"Iran’s role and its direct command of its Houthi proxy in this matter constitutes a clear act of aggression that targets neighboring countries, and threatens peace and security in the region and globally,"
the Saudi-led coalition said in a widely reported statement.
"Therefore, the coalition’s command considers this a blatant act of military aggression by the Iranian regime, and could rise to be considered as an act of war against the kingdom of Saudi Arabia."
On a Saturday phone call, Crown Prince Muhammad bin Sultan briefed Pres. Trump. A White House read-out yesterday said that Trump agreed with the Saudi claims on the attack.
"A shot was just taken by Iran, in my opinion, at Saudi Arabia. And our system knocked it down," Trump said, referring to the U.S.-made Patriot missile batteries that the Saudis used.
The IRGC (Islamic Revolutionary Guard Corps, a unit of the Iranian military) has angrily rejected the Saudi-U.S. accusation. "The claim that the missile was delivered to Yemen by Iran is baseless," Major General Mohamed Ali Jafari, the commander of the IRGC, told reporters in Tehran Sunday. The allegations are unfounded because, basically, the Islamic Republic does not have access to Yemen to transfer such missiles, he added, reported Tasnim. "These missiles have been manufactured by the Yemenis and their military industries," the commander stressed.
The Saudi-led coalition has also responded to the missile attack by announcing that it will temporarily close all air, land, and sea ports to Yemen, supposedly to stem the flow of arms to Houthi rebels from Iran, though they claim that humanitarian work will be allowed to continue. Al Masdar News reports that Yemeni Minister of Transportation Zakaria al-Shami said today in Sanaa that the closure of the port of Hodeida, Yemen’s only deep water port, "would mean the death of the Yemeni people."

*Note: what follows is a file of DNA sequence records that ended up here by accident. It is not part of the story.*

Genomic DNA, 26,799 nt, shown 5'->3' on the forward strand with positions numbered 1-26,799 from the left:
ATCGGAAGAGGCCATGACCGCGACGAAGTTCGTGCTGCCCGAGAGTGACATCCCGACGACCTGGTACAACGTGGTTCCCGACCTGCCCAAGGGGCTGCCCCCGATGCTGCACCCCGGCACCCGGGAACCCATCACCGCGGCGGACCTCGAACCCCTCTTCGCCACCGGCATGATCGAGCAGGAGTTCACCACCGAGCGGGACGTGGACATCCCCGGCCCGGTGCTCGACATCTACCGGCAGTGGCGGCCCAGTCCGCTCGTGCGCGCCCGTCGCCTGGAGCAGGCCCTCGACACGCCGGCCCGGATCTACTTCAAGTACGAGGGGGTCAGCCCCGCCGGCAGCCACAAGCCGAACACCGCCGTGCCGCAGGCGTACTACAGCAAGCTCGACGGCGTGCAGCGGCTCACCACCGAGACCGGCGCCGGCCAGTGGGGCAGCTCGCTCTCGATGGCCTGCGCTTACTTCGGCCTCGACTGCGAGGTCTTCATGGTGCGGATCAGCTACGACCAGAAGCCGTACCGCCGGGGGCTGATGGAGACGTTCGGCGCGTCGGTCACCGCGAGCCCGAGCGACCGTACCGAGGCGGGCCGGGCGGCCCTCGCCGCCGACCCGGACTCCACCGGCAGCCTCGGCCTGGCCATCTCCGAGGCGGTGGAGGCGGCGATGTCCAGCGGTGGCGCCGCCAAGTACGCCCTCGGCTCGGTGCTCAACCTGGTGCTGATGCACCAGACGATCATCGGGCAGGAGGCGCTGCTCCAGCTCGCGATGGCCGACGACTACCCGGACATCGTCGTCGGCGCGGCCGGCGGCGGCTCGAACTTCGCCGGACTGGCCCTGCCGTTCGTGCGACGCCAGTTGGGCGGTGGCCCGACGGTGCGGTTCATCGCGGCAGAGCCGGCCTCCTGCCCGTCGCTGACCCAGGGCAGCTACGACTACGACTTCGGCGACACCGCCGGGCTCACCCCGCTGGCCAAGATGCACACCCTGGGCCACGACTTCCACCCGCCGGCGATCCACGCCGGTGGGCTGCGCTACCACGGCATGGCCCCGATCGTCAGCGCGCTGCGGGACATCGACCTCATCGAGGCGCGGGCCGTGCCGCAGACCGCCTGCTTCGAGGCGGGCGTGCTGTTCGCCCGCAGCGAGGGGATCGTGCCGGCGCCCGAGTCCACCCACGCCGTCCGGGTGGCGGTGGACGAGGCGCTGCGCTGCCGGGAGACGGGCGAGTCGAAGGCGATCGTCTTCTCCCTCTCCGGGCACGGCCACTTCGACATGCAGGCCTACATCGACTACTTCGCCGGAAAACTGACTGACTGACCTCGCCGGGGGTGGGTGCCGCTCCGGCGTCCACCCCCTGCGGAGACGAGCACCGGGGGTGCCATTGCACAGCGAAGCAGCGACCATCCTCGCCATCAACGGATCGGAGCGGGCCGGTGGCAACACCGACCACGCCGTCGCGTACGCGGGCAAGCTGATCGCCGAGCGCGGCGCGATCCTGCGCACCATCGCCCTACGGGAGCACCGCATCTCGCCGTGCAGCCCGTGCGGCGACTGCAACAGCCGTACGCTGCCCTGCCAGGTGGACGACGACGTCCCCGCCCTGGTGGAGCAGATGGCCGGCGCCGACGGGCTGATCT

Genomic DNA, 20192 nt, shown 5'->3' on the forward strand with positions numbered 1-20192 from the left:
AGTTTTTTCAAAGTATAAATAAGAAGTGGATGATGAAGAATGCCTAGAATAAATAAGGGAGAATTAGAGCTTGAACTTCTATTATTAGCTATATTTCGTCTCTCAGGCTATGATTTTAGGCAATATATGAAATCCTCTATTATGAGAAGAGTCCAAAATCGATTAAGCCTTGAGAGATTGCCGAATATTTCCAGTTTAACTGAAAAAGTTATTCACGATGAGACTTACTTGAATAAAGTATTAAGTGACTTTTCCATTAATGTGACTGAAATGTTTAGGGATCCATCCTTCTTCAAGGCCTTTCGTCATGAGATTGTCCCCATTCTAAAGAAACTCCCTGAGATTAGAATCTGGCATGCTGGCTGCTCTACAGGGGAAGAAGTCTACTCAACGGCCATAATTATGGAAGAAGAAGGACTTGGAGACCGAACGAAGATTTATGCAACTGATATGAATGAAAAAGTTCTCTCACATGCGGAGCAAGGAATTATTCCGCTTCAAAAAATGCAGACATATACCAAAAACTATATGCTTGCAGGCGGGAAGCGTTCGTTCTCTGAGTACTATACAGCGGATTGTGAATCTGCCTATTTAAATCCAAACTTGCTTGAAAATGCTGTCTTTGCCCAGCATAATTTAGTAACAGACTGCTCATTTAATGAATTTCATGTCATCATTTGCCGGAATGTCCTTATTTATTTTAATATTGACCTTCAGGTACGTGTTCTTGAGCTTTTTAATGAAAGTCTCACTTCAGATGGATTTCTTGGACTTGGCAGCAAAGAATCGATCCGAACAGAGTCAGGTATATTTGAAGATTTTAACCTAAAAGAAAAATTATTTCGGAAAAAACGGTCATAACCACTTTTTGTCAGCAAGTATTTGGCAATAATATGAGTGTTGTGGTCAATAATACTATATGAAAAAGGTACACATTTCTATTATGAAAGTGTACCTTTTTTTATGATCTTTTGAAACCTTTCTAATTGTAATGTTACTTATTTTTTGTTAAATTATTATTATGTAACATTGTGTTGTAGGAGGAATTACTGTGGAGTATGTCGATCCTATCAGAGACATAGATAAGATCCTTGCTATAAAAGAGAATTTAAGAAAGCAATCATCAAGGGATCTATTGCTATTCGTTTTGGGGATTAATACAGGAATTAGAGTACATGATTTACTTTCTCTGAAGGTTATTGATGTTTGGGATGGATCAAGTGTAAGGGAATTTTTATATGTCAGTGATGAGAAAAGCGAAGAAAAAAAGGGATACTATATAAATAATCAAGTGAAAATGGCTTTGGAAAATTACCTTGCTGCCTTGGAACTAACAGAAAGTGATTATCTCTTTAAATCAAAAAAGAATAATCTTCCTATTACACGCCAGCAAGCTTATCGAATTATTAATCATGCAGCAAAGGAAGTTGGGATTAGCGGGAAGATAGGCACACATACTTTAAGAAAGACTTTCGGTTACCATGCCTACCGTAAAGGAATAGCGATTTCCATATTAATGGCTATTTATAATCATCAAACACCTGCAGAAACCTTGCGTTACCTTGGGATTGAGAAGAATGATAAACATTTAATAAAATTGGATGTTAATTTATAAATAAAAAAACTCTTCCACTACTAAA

The Houthi missile strike, which a Houthi military spokesman said, "was in response to the massacres committed by the U.S.-Saudi coalition in Yemen," followed by only hours the resignation of Saad Hariri as prime minister of Lebanon. He spoke from Riyadh.
Most commentary reviewed by the news services indicate that Hariri is a Saudi asset and that his resignation was forced by the Saudis as part of a scheme to bring pressure on Hezbollah.
"The Saudis want to create a situation of political crisis, to break the political stability in Lebanon so that Hezbollah will be more busy in Lebanese internal politics than in Syria,"
Hebrew University scholar Yusri Hazran told the Jerusalem Post. "But I’m not sure this will be achieved." Israeli Prime Minister Benjamin Netanyahu, during an appearance on the BBC’s Andrew Marr show on Nov. 5, clearly indicated that he is aligned with the Saudi view of Iran.
"I think this is a wake-up call for everyone...the attempt of Iran to conquer the Middle East, to dominate it and subjugate it. We should stop this Iranian takeover,"
Netanyahu said in reference to Hariri’s resignation.
In the middle of all of this, stands Defense Minister and Saudi Crown Prince Mohammed bin Salman, whose weekend purge of at least eleven princes and other powerful figures in the Saudi hierarchy appears to be an effort to solidify his own power as the heir to the throne. Prince Mohammed led Saudi Arabia into the now two-and-one-half-year-old war in Yemen as well as the diplomatic/economic assault in Qatar.
A major opponent of Prince Mohammed died in a helicopter crash late Sunday night, in Saudi Arabia, near the Yemen border. Killed along with seven officials, Prince Mansour bin Muqrin was the son of Prince Muqrin bin Abdulaziz, who had been crown prince between January and April 2015, at which time, he was set aside by Prince Mohammed’s father King Salman.